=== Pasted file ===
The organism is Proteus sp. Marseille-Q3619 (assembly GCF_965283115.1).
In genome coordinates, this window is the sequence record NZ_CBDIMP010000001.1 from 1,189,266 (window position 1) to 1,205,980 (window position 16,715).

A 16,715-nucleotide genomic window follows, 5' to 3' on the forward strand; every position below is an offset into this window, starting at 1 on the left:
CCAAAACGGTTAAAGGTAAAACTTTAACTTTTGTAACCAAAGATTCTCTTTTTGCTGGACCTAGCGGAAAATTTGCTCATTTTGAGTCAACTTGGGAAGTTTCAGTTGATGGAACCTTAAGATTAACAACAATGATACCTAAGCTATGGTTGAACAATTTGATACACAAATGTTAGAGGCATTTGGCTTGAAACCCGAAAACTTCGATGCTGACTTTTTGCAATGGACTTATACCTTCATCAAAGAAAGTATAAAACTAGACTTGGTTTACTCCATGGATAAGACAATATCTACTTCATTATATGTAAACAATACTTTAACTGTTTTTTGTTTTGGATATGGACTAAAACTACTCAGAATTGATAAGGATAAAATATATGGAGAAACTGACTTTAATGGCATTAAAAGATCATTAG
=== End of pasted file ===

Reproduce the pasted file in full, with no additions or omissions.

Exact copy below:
The organism is Proteus sp. Marseille-Q3619 (assembly GCF_965283115.1).
In genome coordinates, this window is the sequence record NZ_CBDIMP010000001.1 from 1,189,266 (window position 1) to 1,205,980 (window position 16,715).

A 16,715-nucleotide genomic window follows, 5' to 3' on the forward strand; every position below is an offset into this window, starting at 1 on the left:
CCAAAACGGTTAAAGGTAAAACTTTAACTTTTGTAACCAAAGATTCTCTTTTTGCTGGACCTAGCGGAAAATTTGCTCATTTTGAGTCAACTTGGGAAGTTTCAGTTGATGGAACCTTAAGATTAACAACAATGATACCTAAGCTATGGTTGAACAATTTGATACACAAATGTTAGAGGCATTTGGCTTGAAACCCGAAAACTTCGATGCTGACTTTTTGCAATGGACTTATACCTTCATCAAAGAAAGTATAAAACTAGACTTGGTTTACTCCATGGATAAGACAATATCTACTTCATTATATGTAAACAATACTTTAACTGTTTTTTGTTTTGGATATGGACTAAAACTACTCAGAATTGATAAGGATAAAATATATGGAGAAACTGACTTTAATGGCATTAAAAGATCATTAG